Psychedelic experiences are not uniformly positive, as serious researchers know only too well. The psyche has its own agenda, and it includes exposure to places in the soul where sorrow and hopelessness reign supreme, where death stares implacably into the inner eyes, and only immense courage will bring the person through the dark tunnel and return him to light and livingness. Myron Stolaroff describes several of these difficult sessions, helping us understand that they can be of immense value in someone's spiritual progress, especially if they are shared with a guide who "knows the territory" and can help in the emotional working through of the fear and sadness that have come to the surface.
But the true treasure of this writing is the subtle message it offers the reader as to the process of becoming a man of wisdom. All cultures through human history have respected the teacher, the shaman, the priest, and the curandero who has been available to his community, his extended family. Every society has its elders, its mavens, the wise, experienced and intuitive men and women who can offer answers to problems, counsel to the troubled, and medicine to the sick. They have lived long enough to have achieved certain levels of comprehension, to have seen connections between cause and effect, to have perceived the changes wrought by time. They have a form of knowing called wisdom.
However, it's a simple fact that the wise man, in his heart, doesn't know that he is a wise man; he is aware only of what he does not understand, cannot do, and does not yet know.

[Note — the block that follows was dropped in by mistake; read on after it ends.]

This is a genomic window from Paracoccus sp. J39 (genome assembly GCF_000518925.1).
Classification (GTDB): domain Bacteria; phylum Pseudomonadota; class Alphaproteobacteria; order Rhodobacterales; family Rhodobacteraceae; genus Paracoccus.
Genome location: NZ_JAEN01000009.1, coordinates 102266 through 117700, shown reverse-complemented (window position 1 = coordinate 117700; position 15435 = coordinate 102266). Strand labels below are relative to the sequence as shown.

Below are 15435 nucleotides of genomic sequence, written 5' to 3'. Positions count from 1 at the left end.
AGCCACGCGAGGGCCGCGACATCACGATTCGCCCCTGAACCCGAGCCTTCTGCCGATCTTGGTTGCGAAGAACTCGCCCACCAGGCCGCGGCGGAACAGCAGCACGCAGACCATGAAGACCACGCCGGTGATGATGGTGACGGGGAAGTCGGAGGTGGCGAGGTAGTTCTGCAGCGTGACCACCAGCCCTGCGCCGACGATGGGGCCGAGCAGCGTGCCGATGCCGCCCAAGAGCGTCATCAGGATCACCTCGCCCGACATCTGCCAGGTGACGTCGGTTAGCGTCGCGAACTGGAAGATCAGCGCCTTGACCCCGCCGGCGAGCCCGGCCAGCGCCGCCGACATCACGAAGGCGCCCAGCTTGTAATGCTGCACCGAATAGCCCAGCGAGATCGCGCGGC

He will often acknowledge having come to be more and more at peace with his immediate world, and perhaps having caught a glimpse of another world, an extended reality. His answers to anxious questions have become increasingly direct and to the point. He no longer wastes time -- his own or others' -- as he used to in the past, and his life is increasingly involved with a continuing process of integrating information, both consciously and subconsciously.
In Myron Stolaroff, we have a gentle, giving person who has become a helper, and guide and rescuer to many about him, but who does not see himself as an elder of the tribe, a shaman, a wise man. This is the metaphor which is the second message of this remarkable book. Enjoy the day to day narratives, and the drug experiences (mostly joyful, some difficult) that contribute to the developing relationships between participants. But also follow the gradual evolution of an imaginative and intelligent person into a wise man who begins coming to peace with himself. It is a beautiful story.
This process of personal growth and understanding could just as well have involved Buddhist practices of meditation, or training in shamanic plant medicines, or any one of innumerable other methods of achieving wholeness. It so happens that for this good man psychedelic drugs have been the vehicle, and it is clear that they have served him well. It was said by Lao Tse some 25 centuries ago: "Understanding others is wisdom. Understanding yourself is enlightenment." This book is a unique illustration of what was meant by that great sage, and will enrich the inner world of the reader.